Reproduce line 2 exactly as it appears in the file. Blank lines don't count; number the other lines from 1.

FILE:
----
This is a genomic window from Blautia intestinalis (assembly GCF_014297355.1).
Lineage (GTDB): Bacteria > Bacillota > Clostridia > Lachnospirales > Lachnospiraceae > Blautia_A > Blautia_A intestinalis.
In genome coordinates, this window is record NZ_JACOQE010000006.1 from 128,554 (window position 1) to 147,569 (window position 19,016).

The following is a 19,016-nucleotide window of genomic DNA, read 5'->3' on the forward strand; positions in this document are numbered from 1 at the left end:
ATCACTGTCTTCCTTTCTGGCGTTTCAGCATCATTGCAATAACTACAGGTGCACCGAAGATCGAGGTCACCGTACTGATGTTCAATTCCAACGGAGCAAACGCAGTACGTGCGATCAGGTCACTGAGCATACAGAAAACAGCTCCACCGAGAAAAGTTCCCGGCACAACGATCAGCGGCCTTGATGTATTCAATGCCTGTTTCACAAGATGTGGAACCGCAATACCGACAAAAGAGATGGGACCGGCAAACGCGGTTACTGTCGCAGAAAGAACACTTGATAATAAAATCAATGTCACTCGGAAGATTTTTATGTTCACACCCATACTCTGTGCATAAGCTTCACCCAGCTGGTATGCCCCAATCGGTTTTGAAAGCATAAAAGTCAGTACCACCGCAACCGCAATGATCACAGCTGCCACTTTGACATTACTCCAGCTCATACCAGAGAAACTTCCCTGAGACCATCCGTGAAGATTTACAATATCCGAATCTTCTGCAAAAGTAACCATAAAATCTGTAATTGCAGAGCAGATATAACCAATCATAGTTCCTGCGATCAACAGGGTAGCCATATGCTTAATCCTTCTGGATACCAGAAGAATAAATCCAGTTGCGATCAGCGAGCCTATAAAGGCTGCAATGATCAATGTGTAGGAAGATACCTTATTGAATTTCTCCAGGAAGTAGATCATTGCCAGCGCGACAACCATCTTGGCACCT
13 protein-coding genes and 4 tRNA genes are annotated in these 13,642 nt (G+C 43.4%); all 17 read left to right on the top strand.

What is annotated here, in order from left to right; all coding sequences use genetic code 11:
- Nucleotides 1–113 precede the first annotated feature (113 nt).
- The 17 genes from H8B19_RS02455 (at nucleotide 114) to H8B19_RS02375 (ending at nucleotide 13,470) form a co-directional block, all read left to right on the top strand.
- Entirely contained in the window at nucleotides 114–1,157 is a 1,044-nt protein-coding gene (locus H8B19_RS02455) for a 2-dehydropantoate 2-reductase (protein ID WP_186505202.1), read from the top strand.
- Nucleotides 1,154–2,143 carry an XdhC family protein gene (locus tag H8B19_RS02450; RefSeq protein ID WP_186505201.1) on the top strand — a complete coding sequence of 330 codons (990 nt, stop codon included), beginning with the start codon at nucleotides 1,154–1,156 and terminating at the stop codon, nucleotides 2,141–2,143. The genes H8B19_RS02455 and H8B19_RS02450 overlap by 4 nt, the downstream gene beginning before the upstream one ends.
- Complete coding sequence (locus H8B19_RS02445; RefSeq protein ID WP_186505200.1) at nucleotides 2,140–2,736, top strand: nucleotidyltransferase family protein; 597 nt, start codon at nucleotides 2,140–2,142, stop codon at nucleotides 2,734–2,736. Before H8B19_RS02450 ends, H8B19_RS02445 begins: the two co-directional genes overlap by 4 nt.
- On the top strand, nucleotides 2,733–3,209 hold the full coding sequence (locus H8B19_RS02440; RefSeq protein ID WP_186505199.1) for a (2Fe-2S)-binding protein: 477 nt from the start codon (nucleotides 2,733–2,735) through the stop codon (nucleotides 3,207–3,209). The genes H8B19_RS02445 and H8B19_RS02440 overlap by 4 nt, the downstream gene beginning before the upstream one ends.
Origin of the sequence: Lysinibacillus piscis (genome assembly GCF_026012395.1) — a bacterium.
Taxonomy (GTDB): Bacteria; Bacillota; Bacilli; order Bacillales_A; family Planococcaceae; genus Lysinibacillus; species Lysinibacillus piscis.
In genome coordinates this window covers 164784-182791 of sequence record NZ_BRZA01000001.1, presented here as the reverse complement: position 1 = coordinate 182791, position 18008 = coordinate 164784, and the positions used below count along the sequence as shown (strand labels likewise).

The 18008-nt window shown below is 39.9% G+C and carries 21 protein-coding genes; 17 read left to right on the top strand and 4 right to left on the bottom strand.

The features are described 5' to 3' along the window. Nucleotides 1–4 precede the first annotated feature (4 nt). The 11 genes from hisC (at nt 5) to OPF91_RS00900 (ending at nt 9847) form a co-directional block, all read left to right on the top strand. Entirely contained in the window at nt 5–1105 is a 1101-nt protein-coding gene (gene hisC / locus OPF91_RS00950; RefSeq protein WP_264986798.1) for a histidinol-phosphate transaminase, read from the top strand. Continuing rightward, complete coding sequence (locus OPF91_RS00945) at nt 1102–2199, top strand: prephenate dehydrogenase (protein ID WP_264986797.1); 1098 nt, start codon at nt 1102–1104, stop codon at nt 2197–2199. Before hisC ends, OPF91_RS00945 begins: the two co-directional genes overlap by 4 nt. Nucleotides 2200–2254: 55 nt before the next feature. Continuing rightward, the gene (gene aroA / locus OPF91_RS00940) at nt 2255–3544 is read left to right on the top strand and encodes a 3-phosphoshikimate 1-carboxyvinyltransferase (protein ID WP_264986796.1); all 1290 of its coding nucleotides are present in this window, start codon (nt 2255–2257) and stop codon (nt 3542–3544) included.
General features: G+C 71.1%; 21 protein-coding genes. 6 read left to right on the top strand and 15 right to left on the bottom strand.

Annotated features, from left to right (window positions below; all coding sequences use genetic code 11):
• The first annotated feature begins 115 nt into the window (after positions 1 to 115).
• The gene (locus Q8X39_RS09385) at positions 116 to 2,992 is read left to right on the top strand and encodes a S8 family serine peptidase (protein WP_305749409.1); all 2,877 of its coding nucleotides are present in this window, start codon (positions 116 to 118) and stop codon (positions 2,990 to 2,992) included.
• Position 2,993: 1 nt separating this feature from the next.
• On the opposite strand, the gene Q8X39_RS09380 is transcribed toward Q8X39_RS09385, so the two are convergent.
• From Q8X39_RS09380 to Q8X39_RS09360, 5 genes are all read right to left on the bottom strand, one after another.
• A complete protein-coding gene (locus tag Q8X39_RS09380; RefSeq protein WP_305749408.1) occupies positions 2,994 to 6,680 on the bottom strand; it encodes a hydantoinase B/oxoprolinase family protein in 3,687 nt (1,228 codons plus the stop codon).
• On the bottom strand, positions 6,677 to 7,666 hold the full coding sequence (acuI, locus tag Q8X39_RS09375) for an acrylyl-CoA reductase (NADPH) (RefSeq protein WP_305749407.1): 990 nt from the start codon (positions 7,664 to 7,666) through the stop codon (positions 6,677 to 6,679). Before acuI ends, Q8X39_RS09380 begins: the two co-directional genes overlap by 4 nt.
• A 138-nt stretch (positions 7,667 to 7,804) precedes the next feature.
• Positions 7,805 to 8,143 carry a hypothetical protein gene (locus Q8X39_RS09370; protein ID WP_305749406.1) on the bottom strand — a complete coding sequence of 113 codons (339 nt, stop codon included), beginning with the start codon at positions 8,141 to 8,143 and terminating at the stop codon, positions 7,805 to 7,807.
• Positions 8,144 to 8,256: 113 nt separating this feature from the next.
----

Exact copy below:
Lineage (GTDB): Bacteria > Bacillota > Clostridia > Lachnospirales > Lachnospiraceae > Blautia_A > Blautia_A intestinalis.